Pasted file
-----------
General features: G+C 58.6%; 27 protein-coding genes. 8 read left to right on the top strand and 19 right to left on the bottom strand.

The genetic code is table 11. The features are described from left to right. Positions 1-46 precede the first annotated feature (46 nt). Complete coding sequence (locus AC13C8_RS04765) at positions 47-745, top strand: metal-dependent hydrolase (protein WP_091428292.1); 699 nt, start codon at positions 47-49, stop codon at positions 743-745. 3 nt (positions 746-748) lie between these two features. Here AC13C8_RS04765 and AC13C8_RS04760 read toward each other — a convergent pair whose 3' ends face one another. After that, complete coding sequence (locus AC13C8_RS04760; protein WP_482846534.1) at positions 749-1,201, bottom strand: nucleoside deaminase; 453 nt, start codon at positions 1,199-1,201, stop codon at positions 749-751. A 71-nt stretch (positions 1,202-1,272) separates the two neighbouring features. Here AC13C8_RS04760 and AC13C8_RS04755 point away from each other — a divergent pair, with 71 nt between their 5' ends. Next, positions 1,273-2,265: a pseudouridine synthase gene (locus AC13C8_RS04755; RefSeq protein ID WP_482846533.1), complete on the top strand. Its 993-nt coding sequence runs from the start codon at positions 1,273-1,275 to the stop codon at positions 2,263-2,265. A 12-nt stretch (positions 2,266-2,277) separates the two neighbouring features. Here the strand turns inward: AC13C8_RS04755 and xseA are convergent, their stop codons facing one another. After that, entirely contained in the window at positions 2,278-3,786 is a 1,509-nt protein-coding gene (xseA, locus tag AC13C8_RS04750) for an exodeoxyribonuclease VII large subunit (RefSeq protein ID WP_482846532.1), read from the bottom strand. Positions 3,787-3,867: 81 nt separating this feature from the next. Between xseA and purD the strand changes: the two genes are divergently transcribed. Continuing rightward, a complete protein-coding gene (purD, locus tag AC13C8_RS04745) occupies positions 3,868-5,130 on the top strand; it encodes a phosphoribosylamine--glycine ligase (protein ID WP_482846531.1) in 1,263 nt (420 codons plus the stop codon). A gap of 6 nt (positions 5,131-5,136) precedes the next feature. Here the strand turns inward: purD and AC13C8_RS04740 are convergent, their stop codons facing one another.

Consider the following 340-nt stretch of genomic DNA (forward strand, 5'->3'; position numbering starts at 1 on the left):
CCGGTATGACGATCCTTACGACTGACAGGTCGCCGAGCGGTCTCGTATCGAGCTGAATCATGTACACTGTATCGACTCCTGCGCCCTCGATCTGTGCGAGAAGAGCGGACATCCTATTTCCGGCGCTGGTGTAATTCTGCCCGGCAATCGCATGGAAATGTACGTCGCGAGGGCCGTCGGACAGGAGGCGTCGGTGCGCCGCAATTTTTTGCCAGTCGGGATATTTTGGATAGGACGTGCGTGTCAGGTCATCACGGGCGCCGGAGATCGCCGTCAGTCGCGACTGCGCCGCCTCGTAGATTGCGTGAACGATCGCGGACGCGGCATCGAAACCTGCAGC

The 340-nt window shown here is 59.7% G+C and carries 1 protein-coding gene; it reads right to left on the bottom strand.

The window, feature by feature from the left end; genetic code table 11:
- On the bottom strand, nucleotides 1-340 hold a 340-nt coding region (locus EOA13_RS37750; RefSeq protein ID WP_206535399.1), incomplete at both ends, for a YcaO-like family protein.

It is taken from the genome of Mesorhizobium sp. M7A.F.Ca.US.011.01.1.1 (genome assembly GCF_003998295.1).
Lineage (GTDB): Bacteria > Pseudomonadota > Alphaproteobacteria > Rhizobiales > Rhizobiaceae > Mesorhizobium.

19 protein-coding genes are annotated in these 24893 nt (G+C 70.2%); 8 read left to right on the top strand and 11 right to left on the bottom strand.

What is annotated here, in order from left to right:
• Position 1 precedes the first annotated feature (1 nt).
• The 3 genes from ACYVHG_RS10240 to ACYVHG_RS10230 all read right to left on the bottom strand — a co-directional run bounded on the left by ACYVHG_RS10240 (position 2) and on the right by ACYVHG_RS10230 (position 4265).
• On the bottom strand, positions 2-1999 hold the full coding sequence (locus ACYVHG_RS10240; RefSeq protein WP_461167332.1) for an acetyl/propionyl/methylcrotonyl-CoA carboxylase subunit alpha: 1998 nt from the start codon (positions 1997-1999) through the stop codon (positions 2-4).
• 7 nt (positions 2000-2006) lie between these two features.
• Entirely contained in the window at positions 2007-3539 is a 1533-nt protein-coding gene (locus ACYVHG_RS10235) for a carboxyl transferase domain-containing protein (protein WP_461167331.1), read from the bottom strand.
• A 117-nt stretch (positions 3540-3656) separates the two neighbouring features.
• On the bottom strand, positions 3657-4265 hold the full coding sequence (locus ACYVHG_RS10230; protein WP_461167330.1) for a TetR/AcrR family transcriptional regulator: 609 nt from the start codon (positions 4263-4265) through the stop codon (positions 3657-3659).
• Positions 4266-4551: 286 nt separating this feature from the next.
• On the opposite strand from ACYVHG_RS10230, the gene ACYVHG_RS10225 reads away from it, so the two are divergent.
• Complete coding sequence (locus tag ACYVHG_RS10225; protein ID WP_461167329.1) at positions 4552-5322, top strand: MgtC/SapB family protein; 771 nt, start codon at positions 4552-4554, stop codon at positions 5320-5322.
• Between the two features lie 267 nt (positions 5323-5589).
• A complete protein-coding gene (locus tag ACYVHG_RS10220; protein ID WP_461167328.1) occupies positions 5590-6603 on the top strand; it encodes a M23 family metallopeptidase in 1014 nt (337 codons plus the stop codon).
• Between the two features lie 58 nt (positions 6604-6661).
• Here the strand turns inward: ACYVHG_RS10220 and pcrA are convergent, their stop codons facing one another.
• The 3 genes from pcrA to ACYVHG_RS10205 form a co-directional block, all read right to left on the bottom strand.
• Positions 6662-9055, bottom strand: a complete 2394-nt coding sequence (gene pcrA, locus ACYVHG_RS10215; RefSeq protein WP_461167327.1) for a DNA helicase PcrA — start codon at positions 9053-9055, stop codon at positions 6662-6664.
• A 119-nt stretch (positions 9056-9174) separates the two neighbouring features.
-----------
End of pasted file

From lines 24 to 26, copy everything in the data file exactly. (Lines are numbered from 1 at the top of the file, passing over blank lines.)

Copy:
• Between the two features lie 58 nt (positions 6604-6661).
• Here the strand turns inward: ACYVHG_RS10220 and pcrA are convergent, their stop codons facing one another.
• The 3 genes from pcrA to ACYVHG_RS10205 form a co-directional block, all read right to left on the bottom strand.